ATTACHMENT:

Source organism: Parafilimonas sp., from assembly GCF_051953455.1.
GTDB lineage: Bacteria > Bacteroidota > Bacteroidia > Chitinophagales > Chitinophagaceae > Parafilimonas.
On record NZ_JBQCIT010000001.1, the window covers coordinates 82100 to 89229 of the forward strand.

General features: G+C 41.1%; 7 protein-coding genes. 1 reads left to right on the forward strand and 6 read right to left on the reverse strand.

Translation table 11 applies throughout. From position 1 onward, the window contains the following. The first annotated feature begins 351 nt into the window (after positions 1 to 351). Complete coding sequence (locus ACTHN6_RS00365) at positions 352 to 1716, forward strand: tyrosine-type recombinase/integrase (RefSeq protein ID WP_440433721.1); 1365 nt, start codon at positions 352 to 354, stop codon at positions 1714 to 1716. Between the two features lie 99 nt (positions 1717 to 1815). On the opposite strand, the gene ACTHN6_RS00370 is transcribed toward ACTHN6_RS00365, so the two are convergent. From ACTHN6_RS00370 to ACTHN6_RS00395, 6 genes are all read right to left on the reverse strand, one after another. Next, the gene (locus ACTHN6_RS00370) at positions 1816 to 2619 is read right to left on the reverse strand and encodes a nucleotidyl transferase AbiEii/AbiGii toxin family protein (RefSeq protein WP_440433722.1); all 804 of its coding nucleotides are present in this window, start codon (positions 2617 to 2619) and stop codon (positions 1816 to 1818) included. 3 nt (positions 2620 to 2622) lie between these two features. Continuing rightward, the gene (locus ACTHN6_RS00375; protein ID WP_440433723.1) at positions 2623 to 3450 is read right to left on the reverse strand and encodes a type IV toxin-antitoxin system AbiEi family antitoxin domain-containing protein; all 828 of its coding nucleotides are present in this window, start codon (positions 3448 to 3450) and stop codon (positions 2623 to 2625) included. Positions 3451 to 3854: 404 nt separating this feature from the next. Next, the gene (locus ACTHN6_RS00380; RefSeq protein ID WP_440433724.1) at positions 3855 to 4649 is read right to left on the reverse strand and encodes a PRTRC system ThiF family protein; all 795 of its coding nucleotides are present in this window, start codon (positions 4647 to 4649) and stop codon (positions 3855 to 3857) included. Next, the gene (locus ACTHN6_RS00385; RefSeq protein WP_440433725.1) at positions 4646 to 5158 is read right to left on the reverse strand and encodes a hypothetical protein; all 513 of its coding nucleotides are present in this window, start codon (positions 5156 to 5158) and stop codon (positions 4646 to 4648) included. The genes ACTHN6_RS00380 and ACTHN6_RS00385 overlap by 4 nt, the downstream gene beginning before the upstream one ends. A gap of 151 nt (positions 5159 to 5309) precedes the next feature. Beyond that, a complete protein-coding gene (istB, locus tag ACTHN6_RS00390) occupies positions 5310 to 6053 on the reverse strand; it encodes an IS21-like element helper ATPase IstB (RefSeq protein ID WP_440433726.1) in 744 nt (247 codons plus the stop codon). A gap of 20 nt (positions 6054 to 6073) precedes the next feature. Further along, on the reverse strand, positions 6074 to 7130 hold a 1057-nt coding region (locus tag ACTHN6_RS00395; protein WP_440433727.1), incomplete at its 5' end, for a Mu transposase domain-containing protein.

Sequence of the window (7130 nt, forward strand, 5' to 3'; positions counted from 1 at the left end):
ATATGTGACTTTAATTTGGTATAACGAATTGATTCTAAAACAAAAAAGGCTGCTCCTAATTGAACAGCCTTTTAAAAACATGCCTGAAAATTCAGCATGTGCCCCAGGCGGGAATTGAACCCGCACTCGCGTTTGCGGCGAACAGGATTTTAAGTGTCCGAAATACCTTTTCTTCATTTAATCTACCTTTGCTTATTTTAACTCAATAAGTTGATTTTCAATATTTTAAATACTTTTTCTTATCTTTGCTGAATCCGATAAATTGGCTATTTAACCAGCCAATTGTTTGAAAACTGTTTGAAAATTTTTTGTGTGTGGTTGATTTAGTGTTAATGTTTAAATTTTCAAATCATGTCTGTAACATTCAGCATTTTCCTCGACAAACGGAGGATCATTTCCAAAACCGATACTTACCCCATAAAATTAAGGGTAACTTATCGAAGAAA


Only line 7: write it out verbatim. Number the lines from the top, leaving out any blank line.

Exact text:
ATATGTGACTTTAATTTGGTATAACGAATTGATTCTAAAACAAAAAAGGCTGCTCCTAATTGAACAGCCTTTTAAAAACATGCCTGAAAATTCAGCATGTGCCCCAGGCGGGAATTGAACCCGCACTCGCGTTTGCGGCGAACAGGATTTTAAGTGTCCGAAATACCTTTTCTTCATTTAATCTACCTTTGCTTATTTTAACTCAATAAGTTGATTTTCAATATTTTAAATACTTTTTCTTATCTTTGCTGAATCCGATAAATTGGCTATTTAACCAGCCAATTGTTTGAAAACTGTTTGAAAATTTTTTGTGTGTGGTTGATTTAGTGTTAATGTTTAAATTTTCAAATCATGTCTGTAACATTCAGCATTTTCCTCGACAAACGGAGGATCATTTCCAAAACCGATACTTACCCCATAAAATTAAGGGTAACTTATCGAAGAAA